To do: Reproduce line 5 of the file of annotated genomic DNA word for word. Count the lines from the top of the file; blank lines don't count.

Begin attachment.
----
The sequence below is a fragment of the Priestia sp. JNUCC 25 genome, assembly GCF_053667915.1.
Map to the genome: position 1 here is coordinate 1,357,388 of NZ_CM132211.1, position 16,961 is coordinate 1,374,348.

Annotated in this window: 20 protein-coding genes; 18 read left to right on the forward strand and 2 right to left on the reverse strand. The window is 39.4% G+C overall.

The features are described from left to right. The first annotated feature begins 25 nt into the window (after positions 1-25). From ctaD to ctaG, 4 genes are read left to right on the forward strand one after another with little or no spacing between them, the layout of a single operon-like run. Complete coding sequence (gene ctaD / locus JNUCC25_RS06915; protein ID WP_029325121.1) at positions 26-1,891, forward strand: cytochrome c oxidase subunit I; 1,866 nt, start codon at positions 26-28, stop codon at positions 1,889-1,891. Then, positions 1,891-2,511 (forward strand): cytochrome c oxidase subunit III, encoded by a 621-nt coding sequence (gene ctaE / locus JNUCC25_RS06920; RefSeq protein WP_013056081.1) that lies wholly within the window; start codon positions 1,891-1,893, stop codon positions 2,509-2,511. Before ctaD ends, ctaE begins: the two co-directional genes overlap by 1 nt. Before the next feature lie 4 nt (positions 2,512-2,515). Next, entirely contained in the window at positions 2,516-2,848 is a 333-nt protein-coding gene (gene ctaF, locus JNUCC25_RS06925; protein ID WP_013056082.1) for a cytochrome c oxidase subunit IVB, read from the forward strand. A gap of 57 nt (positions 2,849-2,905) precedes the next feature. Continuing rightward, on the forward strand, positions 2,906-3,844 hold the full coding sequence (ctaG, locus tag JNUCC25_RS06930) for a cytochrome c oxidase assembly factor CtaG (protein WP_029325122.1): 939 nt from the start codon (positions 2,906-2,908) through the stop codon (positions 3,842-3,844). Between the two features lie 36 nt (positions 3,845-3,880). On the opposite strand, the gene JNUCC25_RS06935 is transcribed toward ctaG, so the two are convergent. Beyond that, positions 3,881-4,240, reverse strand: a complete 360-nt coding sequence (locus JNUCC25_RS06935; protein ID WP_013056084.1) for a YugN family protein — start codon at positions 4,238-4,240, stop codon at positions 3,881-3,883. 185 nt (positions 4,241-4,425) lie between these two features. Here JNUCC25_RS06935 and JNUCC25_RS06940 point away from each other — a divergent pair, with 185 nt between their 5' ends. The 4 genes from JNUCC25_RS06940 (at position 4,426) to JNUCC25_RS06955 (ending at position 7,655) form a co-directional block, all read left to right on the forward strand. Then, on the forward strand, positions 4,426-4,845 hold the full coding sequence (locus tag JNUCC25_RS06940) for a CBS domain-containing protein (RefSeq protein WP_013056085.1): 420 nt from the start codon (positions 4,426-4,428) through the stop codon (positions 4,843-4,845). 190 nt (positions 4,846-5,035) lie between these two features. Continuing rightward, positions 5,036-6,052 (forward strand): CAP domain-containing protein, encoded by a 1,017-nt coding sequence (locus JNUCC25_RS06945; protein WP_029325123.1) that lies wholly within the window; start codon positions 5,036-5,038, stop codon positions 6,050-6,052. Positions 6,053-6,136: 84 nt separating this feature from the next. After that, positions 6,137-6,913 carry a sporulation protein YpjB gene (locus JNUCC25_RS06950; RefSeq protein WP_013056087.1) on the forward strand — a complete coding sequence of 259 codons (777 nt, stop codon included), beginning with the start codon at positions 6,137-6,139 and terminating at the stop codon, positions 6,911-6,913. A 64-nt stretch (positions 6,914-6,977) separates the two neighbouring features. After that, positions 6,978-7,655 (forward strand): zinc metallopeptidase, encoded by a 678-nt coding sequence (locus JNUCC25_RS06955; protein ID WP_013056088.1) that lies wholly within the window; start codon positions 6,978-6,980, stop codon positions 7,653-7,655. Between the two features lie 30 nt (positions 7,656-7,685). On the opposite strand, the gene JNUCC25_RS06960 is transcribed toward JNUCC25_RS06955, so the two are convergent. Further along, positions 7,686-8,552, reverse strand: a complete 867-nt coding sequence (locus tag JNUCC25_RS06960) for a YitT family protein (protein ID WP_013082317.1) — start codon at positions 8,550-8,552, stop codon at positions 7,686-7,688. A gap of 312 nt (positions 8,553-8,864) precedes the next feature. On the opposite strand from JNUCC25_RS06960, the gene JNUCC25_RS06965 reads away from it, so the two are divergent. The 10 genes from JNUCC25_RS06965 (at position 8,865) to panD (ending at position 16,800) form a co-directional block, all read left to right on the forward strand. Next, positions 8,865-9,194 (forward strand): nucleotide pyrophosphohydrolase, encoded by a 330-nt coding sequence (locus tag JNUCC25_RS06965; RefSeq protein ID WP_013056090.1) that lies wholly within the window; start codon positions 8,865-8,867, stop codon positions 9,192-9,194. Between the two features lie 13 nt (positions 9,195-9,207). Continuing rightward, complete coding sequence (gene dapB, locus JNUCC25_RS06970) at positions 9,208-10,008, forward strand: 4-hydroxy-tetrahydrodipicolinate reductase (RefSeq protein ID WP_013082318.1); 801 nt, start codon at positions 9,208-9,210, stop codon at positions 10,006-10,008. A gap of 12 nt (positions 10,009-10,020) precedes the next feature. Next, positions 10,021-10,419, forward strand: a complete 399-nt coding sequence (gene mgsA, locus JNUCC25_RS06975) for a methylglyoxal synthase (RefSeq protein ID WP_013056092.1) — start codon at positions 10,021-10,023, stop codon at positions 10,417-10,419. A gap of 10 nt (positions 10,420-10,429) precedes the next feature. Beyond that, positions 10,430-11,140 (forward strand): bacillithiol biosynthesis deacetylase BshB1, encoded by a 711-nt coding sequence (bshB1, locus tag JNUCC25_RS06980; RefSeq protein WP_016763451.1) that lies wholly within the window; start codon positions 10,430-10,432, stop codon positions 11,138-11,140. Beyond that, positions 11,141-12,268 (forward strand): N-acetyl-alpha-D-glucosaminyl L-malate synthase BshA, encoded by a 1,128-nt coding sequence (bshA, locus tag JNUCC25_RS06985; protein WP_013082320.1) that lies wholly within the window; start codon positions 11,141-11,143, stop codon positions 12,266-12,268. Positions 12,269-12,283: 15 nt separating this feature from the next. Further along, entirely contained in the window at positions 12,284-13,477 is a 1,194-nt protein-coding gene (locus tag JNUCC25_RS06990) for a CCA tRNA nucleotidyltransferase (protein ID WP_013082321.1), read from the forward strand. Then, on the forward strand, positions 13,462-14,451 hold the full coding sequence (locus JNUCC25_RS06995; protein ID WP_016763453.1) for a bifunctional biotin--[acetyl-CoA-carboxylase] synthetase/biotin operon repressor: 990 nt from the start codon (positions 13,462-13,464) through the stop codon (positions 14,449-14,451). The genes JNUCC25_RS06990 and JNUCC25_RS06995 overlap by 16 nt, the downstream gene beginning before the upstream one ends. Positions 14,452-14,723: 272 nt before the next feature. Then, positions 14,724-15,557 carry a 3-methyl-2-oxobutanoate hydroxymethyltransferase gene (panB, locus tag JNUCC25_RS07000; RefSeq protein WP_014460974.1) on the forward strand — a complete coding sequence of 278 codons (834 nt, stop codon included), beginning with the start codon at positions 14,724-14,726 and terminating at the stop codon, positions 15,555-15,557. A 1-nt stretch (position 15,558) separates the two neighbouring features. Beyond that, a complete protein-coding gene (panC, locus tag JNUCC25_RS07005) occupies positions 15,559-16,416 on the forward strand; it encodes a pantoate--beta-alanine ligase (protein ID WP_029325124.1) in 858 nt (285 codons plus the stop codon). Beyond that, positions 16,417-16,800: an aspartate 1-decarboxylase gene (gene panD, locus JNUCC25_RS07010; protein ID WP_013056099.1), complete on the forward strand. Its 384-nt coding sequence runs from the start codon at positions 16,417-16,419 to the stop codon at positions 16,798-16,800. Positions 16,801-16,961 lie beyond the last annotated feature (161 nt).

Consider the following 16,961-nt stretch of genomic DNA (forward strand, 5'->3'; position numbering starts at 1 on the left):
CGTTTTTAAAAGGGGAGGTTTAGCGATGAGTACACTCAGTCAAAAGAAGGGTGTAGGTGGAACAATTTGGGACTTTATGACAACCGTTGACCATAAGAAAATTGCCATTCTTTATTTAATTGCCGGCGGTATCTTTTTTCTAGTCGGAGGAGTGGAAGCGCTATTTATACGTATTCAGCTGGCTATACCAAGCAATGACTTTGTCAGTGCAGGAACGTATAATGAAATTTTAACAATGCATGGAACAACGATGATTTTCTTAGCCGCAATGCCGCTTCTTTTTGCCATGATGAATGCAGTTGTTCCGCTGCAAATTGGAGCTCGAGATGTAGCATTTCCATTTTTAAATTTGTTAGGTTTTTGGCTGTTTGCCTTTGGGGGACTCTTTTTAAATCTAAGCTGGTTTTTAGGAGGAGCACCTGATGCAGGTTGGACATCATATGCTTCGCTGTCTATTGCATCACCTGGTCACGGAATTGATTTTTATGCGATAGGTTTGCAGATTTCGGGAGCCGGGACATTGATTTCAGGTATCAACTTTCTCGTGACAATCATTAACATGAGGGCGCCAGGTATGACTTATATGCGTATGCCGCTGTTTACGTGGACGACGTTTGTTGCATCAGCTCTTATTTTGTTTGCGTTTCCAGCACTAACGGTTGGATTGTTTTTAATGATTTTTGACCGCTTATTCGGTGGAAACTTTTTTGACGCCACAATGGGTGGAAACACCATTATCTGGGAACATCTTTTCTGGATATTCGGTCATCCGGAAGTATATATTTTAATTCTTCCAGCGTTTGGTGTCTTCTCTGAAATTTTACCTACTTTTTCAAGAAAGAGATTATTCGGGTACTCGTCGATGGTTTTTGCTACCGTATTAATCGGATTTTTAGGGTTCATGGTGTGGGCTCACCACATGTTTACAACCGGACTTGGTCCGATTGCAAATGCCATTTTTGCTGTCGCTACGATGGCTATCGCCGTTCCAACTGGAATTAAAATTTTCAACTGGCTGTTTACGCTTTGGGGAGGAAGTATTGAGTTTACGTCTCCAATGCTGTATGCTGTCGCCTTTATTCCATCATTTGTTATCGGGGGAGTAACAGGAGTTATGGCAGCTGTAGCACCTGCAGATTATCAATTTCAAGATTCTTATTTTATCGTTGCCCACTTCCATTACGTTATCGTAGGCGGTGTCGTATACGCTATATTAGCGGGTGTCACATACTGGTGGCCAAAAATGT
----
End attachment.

Consider the following 16,961-nt stretch of genomic DNA (forward strand, 5'->3'; position numbering starts at 1 on the left):